Data to Guide Clinical Care
“There are several potential causes for common GI symptoms, such as diarrhea and abdominal pain, among patients with IBD,” Shirley Cohen-Mekelburg, MD, of the University of Michigan, Ann Arbor, said in an interview. “These can be the initial presentation of an IBD flare, a noninflammatory cause such as irritable bowel syndrome, small intestinal bacterial overgrowth, or an infection such as Clostridioides difficile or SARS-CoV-2. Each of these diagnoses require different treatments. An IBD flare may require escalation of immunosuppressive medications such as biologics or corticosteroids, which can cause harm in the context of an untreated infection. Therefore, any guidance that will increase health care providers’ awareness of the possible causes of similar GI symptoms is important in caring for our patients with IBD. This is especially true in context of a newer entity such as COVID-19 with which we are overall less familiar.”
Cohen-Meckelburg said the lack of association between GI symptoms and death in IBD is reassuring. “It is interesting to note that GI symptoms, and particularly new diarrhea, were very common among patients with IBD and COVID-19,” she added.
“Every study has its limitations, which need to be considered in interpreting findings,” Cohen-Meckelburg noted. “SECURE-IBD has provided great insight into COVID-19 infections among patients with IBD. However, the registry relies on individuals reporting cases, so there is the potential for underreporting, particularly with less symptomatic or subclinical cases.”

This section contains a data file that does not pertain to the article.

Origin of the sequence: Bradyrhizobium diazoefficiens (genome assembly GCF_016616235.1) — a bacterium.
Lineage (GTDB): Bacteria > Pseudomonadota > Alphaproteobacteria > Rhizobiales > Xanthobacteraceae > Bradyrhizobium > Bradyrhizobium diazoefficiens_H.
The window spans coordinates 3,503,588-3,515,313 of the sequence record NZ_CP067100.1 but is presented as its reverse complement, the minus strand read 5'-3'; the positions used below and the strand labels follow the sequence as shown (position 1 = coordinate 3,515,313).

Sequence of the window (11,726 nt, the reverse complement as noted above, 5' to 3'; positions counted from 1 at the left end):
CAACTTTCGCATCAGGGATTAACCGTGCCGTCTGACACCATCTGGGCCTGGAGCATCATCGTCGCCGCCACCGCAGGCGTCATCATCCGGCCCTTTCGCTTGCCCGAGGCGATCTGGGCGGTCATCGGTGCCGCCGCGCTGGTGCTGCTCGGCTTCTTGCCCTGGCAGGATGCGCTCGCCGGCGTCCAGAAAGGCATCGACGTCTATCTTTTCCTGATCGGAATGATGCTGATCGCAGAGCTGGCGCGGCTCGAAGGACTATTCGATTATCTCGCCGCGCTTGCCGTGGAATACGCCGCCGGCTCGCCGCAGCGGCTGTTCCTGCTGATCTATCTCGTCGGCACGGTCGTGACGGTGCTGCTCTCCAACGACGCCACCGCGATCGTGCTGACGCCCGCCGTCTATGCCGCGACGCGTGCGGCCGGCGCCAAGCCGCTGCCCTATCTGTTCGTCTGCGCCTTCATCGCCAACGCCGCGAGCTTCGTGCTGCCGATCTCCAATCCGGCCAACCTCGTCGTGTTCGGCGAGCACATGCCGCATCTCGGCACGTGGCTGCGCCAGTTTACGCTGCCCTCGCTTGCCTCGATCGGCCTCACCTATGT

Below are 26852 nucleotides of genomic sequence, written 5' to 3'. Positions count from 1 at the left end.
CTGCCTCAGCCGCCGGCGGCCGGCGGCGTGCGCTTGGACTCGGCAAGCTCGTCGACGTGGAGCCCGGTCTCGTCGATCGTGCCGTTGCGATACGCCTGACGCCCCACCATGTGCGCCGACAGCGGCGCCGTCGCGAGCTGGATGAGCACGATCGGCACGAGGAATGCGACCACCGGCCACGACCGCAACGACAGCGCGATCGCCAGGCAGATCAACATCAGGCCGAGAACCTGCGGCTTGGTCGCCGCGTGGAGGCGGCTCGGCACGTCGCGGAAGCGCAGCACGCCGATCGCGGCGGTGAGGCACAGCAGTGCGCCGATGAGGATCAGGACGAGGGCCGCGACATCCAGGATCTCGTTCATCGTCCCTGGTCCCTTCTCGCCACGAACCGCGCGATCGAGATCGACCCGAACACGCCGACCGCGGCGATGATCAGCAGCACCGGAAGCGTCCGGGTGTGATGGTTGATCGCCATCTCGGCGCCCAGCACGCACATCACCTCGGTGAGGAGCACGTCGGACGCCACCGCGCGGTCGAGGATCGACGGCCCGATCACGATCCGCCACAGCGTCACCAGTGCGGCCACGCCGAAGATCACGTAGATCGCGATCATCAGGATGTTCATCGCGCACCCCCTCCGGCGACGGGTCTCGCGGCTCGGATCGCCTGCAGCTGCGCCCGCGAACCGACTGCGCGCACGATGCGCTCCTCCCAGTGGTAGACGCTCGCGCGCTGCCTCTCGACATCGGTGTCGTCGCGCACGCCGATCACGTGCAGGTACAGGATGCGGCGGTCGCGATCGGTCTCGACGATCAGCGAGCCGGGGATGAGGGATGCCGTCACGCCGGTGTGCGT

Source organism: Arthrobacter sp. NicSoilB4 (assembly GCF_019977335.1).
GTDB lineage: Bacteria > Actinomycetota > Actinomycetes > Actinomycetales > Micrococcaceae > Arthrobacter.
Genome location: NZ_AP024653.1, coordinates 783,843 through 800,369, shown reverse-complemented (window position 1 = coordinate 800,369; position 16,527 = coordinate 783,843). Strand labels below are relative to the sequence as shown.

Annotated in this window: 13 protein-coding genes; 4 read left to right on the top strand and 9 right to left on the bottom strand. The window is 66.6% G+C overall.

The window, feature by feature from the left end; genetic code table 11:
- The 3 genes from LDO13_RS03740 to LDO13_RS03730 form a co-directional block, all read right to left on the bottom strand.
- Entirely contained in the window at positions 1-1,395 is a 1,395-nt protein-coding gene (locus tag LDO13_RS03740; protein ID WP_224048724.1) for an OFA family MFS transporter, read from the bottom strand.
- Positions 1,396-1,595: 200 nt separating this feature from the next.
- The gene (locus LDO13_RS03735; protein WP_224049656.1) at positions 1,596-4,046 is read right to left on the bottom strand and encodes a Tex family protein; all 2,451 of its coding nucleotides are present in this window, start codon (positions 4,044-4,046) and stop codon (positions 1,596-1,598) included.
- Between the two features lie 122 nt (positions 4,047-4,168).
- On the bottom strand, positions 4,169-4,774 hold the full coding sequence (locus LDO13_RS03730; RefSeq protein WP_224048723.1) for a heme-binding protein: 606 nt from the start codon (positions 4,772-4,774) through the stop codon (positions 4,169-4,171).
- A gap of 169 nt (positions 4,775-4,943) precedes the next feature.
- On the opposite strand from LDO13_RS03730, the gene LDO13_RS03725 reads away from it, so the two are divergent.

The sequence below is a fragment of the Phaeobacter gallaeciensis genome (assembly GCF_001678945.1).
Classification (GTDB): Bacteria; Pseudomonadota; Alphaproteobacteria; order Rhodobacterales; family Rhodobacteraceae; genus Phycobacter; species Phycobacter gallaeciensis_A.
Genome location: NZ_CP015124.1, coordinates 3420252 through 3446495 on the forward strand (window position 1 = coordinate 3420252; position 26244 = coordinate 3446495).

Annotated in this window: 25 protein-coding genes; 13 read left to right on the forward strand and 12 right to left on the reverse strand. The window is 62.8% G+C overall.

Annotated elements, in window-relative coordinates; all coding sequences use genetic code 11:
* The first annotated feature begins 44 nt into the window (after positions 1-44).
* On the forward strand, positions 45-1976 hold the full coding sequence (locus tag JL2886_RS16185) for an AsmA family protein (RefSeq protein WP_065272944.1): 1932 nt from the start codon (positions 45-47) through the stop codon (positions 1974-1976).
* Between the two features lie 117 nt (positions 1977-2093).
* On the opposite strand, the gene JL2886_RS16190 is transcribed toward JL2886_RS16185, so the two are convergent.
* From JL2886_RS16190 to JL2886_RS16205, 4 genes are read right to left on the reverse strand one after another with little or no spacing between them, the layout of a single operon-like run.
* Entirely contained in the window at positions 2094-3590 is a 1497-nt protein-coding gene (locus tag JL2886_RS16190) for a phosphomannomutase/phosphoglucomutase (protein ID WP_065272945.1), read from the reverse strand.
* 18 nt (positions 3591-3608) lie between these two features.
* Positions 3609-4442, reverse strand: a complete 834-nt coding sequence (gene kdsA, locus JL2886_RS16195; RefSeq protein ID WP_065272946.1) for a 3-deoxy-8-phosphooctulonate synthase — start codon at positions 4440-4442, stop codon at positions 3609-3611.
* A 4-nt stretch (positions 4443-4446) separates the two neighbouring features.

“Health care providers who treat patients with IBD should have a high-index of suspicion for SARS-CoV-2 infections when patients with IBD present with GI symptoms,” said Cohen-Meckelburg. “The data from the current study may help us to consider standard testing to rule out COVID-19 as an alternative diagnosis when considering whether to treat patients with IBD who develop new GI symptoms for an IBD flare. This would be similar to how we currently test for C. difficile and other enteric infections before treating IBD flares.
“This approach – considering the possibility of COVID-19 in the context of new GI symptoms – is consistent with the AGA’s published guidelines and best practices,” said David Leiman, MD, MSHP, of Duke University, Durham, N.C., and Chair of the AGA’s Quality Committee. “Clinicians should also be aware of the possibility for variation in implementation of this approach, with some patients potentially at risk for disparate testing practices.” As outlined by the AGA’s Quality Committee, tracking adherence to this clinical approach through ongoing quality improvement may limit the development of such gaps in care.
The study was supported in part by the Helmsley Charitable Trust with additional funding provided by Pfizer, Takeda, Janssen, AbbVie, Lilly, Genentech, Boehringer Ingelheim, Bristol-Myers Squibb, Celtrion, and Arenapharm. Lead author Ungaro disclosed serving as an advisory board member or consultant for AbbVie, Bristol-Myers Squibb, Janssen, Eli Lilly, Pfizer, and Takeda and research support from AbbVie, Boehringer Ingelheim, and Pfizer. Other coauthors disclosed similar relationships with other pharmaceutical companies. Cohen-Mekelburg and Leiman had no financial conflicts to disclose.
This article originally appeared on GI & Hepatology News, the official newspaper of the AGA Institute.